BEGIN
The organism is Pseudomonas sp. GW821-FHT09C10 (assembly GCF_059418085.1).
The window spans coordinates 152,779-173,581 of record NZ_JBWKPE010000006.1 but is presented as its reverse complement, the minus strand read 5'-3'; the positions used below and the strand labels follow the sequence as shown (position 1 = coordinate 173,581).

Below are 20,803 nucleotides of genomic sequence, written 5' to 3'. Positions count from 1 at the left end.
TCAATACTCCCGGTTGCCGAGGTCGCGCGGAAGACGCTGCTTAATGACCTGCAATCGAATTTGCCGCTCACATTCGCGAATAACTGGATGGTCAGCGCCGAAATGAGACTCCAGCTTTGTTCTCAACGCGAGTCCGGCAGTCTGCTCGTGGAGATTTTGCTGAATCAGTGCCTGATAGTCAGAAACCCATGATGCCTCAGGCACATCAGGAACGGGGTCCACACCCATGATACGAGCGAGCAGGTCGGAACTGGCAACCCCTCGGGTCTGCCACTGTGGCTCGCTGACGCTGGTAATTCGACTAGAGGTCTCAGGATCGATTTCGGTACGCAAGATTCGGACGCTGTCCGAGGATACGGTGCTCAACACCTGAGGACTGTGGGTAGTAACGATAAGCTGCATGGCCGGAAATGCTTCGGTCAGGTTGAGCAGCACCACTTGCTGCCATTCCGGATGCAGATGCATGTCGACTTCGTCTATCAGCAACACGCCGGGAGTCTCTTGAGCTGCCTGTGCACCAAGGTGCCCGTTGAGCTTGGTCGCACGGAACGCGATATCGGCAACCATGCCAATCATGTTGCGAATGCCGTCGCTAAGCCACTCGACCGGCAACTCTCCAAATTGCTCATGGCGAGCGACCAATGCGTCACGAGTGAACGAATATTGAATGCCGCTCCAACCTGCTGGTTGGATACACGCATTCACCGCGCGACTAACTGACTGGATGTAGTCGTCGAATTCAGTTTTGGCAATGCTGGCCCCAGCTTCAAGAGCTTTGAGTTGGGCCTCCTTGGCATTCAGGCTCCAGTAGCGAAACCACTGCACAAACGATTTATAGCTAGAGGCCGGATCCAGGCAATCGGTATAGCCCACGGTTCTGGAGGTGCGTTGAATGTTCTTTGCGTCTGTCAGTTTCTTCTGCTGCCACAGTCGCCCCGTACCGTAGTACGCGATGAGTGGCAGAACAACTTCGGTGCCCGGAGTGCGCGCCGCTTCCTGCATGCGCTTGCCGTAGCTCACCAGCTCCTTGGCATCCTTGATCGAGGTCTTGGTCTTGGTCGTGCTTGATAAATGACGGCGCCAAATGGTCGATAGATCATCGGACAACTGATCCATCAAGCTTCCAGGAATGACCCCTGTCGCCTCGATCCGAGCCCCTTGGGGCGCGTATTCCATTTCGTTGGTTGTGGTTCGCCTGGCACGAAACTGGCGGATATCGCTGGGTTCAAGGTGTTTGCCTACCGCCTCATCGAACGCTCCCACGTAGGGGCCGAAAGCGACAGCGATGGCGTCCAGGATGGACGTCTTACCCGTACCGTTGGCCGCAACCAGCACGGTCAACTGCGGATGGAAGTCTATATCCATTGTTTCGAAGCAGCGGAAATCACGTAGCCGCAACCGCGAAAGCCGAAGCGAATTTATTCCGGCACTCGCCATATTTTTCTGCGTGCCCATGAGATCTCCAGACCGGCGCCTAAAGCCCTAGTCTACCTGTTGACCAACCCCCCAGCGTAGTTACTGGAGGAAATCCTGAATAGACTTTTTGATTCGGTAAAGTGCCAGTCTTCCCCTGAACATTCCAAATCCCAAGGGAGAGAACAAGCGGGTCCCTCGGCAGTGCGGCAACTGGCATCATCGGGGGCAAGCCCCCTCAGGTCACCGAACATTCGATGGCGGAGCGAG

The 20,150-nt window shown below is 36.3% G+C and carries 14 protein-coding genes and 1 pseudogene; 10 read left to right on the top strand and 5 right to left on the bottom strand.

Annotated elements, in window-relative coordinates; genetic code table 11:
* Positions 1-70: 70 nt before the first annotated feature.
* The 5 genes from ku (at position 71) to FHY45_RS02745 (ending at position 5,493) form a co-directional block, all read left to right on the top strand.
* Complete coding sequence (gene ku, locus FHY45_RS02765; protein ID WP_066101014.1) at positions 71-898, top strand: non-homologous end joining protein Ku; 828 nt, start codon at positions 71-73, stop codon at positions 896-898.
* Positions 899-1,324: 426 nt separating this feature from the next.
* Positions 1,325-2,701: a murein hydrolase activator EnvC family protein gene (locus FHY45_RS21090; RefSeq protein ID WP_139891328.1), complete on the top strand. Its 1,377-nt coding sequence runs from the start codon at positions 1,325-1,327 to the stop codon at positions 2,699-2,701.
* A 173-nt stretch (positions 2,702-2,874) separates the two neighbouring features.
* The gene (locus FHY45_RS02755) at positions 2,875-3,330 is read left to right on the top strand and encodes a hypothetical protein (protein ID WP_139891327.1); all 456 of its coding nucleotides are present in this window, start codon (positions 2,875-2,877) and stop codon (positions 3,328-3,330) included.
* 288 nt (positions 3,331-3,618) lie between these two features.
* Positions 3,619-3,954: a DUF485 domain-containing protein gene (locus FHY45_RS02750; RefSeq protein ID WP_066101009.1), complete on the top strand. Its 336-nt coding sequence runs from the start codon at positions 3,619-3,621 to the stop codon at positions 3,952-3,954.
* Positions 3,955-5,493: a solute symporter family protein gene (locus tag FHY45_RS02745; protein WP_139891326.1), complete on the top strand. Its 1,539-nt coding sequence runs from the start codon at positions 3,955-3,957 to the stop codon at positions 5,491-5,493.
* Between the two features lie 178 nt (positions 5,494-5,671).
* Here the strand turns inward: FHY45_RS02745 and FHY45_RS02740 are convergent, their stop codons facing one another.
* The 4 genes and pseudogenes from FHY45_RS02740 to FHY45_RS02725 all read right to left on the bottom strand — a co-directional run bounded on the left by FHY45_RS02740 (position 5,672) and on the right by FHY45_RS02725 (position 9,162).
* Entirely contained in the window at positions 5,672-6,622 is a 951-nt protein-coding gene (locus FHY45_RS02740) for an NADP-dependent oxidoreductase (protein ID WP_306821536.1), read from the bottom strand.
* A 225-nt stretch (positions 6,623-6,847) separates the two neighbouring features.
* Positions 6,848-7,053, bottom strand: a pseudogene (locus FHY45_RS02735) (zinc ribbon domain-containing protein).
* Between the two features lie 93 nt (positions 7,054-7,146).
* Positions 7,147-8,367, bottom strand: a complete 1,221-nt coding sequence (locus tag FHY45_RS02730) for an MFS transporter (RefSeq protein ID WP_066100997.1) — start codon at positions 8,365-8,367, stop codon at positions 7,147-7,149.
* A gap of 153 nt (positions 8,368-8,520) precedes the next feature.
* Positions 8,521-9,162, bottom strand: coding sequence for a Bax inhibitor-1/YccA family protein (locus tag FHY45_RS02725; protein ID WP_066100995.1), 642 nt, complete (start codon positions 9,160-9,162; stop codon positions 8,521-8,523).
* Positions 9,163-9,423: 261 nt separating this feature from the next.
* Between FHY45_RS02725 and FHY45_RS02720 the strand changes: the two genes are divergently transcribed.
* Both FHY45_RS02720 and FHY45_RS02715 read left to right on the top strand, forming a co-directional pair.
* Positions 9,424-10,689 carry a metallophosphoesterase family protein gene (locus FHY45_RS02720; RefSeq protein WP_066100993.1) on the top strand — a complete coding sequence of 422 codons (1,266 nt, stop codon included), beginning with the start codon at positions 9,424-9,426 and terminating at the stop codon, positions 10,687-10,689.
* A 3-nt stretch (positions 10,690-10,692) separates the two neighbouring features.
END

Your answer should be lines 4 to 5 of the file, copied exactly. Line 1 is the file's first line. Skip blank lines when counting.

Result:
TCAATACTCCCGGTTGCCGAGGTCGCGCGGAAGACGCTGCTTAATGACCTGCAATCGAATTTGCCGCTCACATTCGCGAATAACTGGATGGTCAGCGCCGAAATGAGACTCCAGCTTTGTTCTCAACGCGAGTCCGGCAGTCTGCTCGTGGAGATTTTGCTGAATCAGTGCCTGATAGTCAGAAACCCATGATGCCTCAGGCACATCAGGAACGGGGTCCACACCCATGATACGAGCGAGCAGGTCGGAACTGGCAACCCCTCGGGTCTGCCACTGTGGCTCGCTGACGCTGGTAATTCGACTAGAGGTCTCAGGATCGATTTCGGTACGCAAGATTCGGACGCTGTCCGAGGATACGGTGCTCAACACCTGAGGACTGTGGGTAGTAACGATAAGCTGCATGGCCGGAAATGCTTCGGTCAGGTTGAGCAGCACCACTTGCTGCCATTCCGGATGCAGATGCATGTCGACTTCGTCTATCAGCAACACGCCGGGAGTCTCTTGAGCTGCCTGTGCACCAAGGTGCCCGTTGAGCTTGGTCGCACGGAACGCGATATCGGCAACCATGCCAATCATGTTGCGAATGCCGTCGCTAAGCCACTCGACCGGCAACTCTCCAAATTGCTCATGGCGAGCGACCAATGCGTCACGAGTGAACGAATATTGAATGCCGCTCCAACCTGCTGGTTGGATACACGCATTCACCGCGCGACTAACTGACTGGATGTAGTCGTCGAATTCAGTTTTGGCAATGCTGGCCCCAGCTTCAAGAGCTTTGAGTTGGGCCTCCTTGGCATTCAGGCTCCAGTAGCGAAACCACTGCACAAACGATTTATAGCTAGAGGCCGGATCCAGGCAATCGGTATAGCCCACGGTTCTGGAGGTGCGTTGAATGTTCTTTGCGTCTGTCAGTTTCTTCTGCTGCCACAGTCGCCCCGTACCGTAGTACGCGATGAGTGGCAGAACAACTTCGGTGCCCGGAGTGCGCGCCGCTTCCTGCATGCGCTTGCCGTAGCTCACCAGCTCCTTGGCATCCTTGATCGAGGTCTTGGTCTTGGTCGTGCTTGATAAATGACGGCGCCAAATGGTCGATAGATCATCGGACAACTGATCCATCAAGCTTCCAGGAATGACCCCTGTCGCCTCGATCCGAGCCCCTTGGGGCGCGTATTCCATTTCGTTGGTTGTGGTTCGCCTGGCACGAAACTGGCGGATATCGCTGGGTTCAAGGTGTTTGCCTACCGCCTCATCGAACGCTCCCACGTAGGGGCCGAAAGCGACAGCGATGGCGTCCAGGATGGACGTCTTACCCGTACCGTTGGCCGCAACCAGCACGGTCAACTGCGGATGGAAGTCTATATCCATTGTTTCGAAGCAGCGGAAATCACGTAGCCGCAACCGCGAAAGCCGAAGCGAATTTATTCCGGCACTCGCCATATTTTTCTGCGTGCCCATGAGATCTCCAGACCGGCGCCTAAAGCCCTAGTCTACCTGTTGACCAACCCCCCAGCGTAGTTACTGGAGGAAATCCTGAATAGACTTTTTGATTCGGTAAAGTGCCAGTCTTCCCCTGAACATTCCAAATCCCAAGGGAGAGAACAAGCGGGTCCCTCGGCAGTGCGGCAACTGGCATCATCGGGGGCAAGCCCCCTCAGGTCACCGAACATTCGATGGCGGAGCGAG

The 20,150-nt window shown below is 36.3% G+C and carries 14 protein-coding genes and 1 pseudogene; 10 read left to right on the top strand and 5 right to left on the bottom strand.